As if lack of time, equipment and motivation weren't enough reasons to make you want to dodge your workout altogether, exercise-induced heartburn can send you right back to the couch.
Heartburn — which can feel a lot like someone lighting a small fire under your chest that's slowly burning through to your throat (pleasant, isn't it?) — is relatively common during or after exercise, especially if you're doing an intense workout.
"Exercise can cause greater intra-abdominal pressure, leading to greater reflux and acid reflux-related symptoms during or after running or lifting weights," explains Atif Iqbal, MD, medical director of the Digestive Care Center at MemorialCare Orange Coast Medical Center in Fountain Valley, California.
Exercise can cause the lower esophageal sphincter, a muscular ring at the end of your esophagus, to relax. This can allow stomach acid to flow in reverse, explains Rita Knotts, MD, a gastroenterologist and assistant professor of medicine at NYU Langone Health.
"The lower esophageal sphincter is sort of the pressure valve between the stomach and the esophagus," Dr. Knotts says. "Exercise can relax it and cause a reflux of gastric contents or acids to come up. And that can definitely cause some heartburn."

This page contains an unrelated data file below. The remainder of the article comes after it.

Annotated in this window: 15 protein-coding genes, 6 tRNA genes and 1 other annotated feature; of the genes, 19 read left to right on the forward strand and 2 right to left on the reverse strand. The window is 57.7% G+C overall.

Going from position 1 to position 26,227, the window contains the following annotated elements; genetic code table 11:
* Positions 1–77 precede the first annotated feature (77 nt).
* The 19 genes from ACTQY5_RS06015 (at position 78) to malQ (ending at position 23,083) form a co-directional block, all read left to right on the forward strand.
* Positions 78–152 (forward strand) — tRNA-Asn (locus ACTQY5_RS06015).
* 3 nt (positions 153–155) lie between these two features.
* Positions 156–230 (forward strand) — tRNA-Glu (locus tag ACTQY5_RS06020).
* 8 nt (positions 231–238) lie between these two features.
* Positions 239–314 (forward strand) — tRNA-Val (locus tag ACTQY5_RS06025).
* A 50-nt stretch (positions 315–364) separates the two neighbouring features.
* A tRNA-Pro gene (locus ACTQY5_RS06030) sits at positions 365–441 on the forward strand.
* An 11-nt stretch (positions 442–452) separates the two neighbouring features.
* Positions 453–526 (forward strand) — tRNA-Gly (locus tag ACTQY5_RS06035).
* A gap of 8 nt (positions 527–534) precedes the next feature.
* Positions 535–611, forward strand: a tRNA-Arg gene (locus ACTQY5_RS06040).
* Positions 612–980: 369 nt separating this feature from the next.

Technically, that's known as gastroesophageal reflux (GER), according to the Mayo Clinic, and it can cause the burning sensation known as heartburn in the chest, as well as abdominal pain when bending over and a bitter or acidic taste in your mouth.
While heartburn during exercise can happen to anyone, Dr. Knotts says people living with obesity or overweight tend to have a predisposition to reflux. "Those who have a lot of abdominal obesity are prone to reflux because you are basically compressing your stomach. It's similar to pregnant women," she says. But shedding excess weight can help with symptoms, she adds.
In fact, in a December 2016 study in Neurogastroenterology and Motility, more than 15,000 people with obesity saw an improvement in reflux symptoms after losing about 4.4 pounds or more.
That said, if you're experiencing heartburn during exercise, health experts recommend evaluating your lifestyle. For example, making some changes to your diet and the timing of your workouts can help you find some relief.
Here are some reasons you might be experiencing heartburn during exercise and what you can do about it.
Heartburn feels different than chest pain, which could signal an underlying heart problem or a heart attack.
If you have chest pain accompanied by shortness of breath or sweating, seek medical attention immediately, Dr. Iqbal says. Pain that spreads to the chest, jaw or shoulder could also be a sign of a heart attack, he adds, while "heartburn is primarily located in the middle of one's chest."